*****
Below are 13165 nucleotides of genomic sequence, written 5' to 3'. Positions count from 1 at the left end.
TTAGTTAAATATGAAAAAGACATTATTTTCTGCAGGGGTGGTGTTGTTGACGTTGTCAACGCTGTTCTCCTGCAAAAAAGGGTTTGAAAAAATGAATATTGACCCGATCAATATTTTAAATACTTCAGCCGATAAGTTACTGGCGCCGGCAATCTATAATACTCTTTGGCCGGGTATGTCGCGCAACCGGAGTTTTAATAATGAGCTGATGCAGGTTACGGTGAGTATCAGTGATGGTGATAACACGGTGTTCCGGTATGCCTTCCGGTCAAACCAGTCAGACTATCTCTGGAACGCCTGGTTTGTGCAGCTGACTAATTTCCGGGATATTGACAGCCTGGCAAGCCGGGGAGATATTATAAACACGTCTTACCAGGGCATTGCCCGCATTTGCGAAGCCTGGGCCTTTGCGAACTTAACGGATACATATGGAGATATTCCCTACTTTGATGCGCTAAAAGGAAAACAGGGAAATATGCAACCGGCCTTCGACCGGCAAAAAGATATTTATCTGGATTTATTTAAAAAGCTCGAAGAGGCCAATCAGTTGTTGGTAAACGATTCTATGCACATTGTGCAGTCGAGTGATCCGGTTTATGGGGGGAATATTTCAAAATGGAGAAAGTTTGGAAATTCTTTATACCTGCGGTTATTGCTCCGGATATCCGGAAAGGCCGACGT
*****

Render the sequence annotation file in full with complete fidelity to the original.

Below are 13165 nucleotides of genomic sequence, written 5' to 3'. Positions count from 1 at the left end.
TTAGTTAAATATGAAAAAGACATTATTTTCTGCAGGGGTGGTGTTGTTGACGTTGTCAACGCTGTTCTCCTGCAAAAAAGGGTTTGAAAAAATGAATATTGACCCGATCAATATTTTAAATACTTCAGCCGATAAGTTACTGGCGCCGGCAATCTATAATACTCTTTGGCCGGGTATGTCGCGCAACCGGAGTTTTAATAATGAGCTGATGCAGGTTACGGTGAGTATCAGTGATGGTGATAACACGGTGTTCCGGTATGCCTTCCGGTCAAACCAGTCAGACTATCTCTGGAACGCCTGGTTTGTGCAGCTGACTAATTTCCGGGATATTGACAGCCTGGCAAGCCGGGGAGATATTATAAACACGTCTTACCAGGGCATTGCCCGCATTTGCGAAGCCTGGGCCTTTGCGAACTTAACGGATACATATGGAGATATTCCCTACTTTGATGCGCTAAAAGGAAAACAGGGAAATATGCAACCGGCCTTCGACCGGCAAAAAGATATTTATCTGGATTTATTTAAAAAGCTCGAAGAGGCCAATCAGTTGTTGGTAAACGATTCTATGCACATTGTGCAGTCGAGTGATCCGGTTTATGGGGGGAATATTTCAAAATGGAGAAAGTTTGGAAATTCTTTATACCTGCGGTTATTGCTCCGGATATCCGGAAAGGCCGACGT